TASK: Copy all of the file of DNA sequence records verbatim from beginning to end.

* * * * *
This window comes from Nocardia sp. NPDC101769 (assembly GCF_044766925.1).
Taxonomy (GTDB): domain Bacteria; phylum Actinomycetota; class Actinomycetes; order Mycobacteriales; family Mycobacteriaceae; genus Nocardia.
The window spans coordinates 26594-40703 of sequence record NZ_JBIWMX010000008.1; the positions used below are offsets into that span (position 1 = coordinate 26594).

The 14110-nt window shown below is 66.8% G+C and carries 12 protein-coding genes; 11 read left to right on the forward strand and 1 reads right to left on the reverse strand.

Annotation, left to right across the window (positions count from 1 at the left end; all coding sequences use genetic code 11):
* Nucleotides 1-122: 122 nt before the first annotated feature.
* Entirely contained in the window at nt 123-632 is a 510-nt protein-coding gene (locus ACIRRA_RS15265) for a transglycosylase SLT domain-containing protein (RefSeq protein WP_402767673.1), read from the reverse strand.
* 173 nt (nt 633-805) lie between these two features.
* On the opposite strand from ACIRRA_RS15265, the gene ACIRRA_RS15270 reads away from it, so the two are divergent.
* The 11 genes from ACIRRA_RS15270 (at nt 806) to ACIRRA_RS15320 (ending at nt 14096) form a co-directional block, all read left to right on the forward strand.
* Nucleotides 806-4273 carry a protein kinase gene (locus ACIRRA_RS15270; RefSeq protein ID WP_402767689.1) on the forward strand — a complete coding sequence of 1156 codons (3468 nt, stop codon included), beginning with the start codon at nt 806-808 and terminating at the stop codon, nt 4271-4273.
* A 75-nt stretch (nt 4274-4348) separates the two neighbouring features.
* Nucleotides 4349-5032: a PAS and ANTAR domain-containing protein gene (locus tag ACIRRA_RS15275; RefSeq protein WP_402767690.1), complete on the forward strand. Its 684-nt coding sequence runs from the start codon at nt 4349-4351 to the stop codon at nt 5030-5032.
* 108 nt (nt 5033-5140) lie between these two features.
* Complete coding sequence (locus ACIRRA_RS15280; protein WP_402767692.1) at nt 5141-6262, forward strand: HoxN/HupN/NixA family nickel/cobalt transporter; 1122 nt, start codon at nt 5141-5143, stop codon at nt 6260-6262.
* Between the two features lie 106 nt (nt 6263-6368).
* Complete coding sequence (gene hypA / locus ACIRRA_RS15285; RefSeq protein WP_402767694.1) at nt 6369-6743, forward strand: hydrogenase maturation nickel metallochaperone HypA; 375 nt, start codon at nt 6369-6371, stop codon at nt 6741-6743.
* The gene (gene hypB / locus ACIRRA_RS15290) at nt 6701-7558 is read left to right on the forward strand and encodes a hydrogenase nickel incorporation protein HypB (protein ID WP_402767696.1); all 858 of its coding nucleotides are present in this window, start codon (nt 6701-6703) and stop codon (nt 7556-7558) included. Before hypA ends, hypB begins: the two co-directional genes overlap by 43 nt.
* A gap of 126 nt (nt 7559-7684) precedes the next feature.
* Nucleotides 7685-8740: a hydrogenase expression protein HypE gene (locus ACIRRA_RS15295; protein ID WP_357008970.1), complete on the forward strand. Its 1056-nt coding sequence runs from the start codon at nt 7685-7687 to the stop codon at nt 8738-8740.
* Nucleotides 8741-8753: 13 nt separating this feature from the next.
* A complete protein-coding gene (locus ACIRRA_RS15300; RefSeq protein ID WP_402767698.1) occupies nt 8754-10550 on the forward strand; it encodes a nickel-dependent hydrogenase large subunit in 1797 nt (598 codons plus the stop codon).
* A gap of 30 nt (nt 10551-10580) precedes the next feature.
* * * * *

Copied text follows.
This window comes from Nocardia sp. NPDC101769 (assembly GCF_044766925.1).
Taxonomy (GTDB): domain Bacteria; phylum Actinomycetota; class Actinomycetes; order Mycobacteriales; family Mycobacteriaceae; genus Nocardia.
The window spans coordinates 26594-40703 of sequence record NZ_JBIWMX010000008.1; the positions used below are offsets into that span (position 1 = coordinate 26594).

The 14110-nt window shown below is 66.8% G+C and carries 12 protein-coding genes; 11 read left to right on the forward strand and 1 reads right to left on the reverse strand.

Annotation, left to right across the window (positions count from 1 at the left end; all coding sequences use genetic code 11):
* Nucleotides 1-122: 122 nt before the first annotated feature.
* Entirely contained in the window at nt 123-632 is a 510-nt protein-coding gene (locus ACIRRA_RS15265) for a transglycosylase SLT domain-containing protein (RefSeq protein WP_402767673.1), read from the reverse strand.
* 173 nt (nt 633-805) lie between these two features.
* On the opposite strand from ACIRRA_RS15265, the gene ACIRRA_RS15270 reads away from it, so the two are divergent.
* The 11 genes from ACIRRA_RS15270 (at nt 806) to ACIRRA_RS15320 (ending at nt 14096) form a co-directional block, all read left to right on the forward strand.
* Nucleotides 806-4273 carry a protein kinase gene (locus ACIRRA_RS15270; RefSeq protein ID WP_402767689.1) on the forward strand — a complete coding sequence of 1156 codons (3468 nt, stop codon included), beginning with the start codon at nt 806-808 and terminating at the stop codon, nt 4271-4273.
* A 75-nt stretch (nt 4274-4348) separates the two neighbouring features.
* Nucleotides 4349-5032: a PAS and ANTAR domain-containing protein gene (locus tag ACIRRA_RS15275; RefSeq protein WP_402767690.1), complete on the forward strand. Its 684-nt coding sequence runs from the start codon at nt 4349-4351 to the stop codon at nt 5030-5032.
* 108 nt (nt 5033-5140) lie between these two features.
* Complete coding sequence (locus ACIRRA_RS15280; protein WP_402767692.1) at nt 5141-6262, forward strand: HoxN/HupN/NixA family nickel/cobalt transporter; 1122 nt, start codon at nt 5141-5143, stop codon at nt 6260-6262.
* Between the two features lie 106 nt (nt 6263-6368).
* Complete coding sequence (gene hypA / locus ACIRRA_RS15285; RefSeq protein WP_402767694.1) at nt 6369-6743, forward strand: hydrogenase maturation nickel metallochaperone HypA; 375 nt, start codon at nt 6369-6371, stop codon at nt 6741-6743.
* The gene (gene hypB / locus ACIRRA_RS15290) at nt 6701-7558 is read left to right on the forward strand and encodes a hydrogenase nickel incorporation protein HypB (protein ID WP_402767696.1); all 858 of its coding nucleotides are present in this window, start codon (nt 6701-6703) and stop codon (nt 7556-7558) included. Before hypA ends, hypB begins: the two co-directional genes overlap by 43 nt.
* A gap of 126 nt (nt 7559-7684) precedes the next feature.
* Nucleotides 7685-8740: a hydrogenase expression protein HypE gene (locus ACIRRA_RS15295; protein ID WP_357008970.1), complete on the forward strand. Its 1056-nt coding sequence runs from the start codon at nt 7685-7687 to the stop codon at nt 8738-8740.
* Nucleotides 8741-8753: 13 nt separating this feature from the next.
* A complete protein-coding gene (locus ACIRRA_RS15300; RefSeq protein ID WP_402767698.1) occupies nt 8754-10550 on the forward strand; it encodes a nickel-dependent hydrogenase large subunit in 1797 nt (598 codons plus the stop codon).
* A gap of 30 nt (nt 10551-10580) precedes the next feature.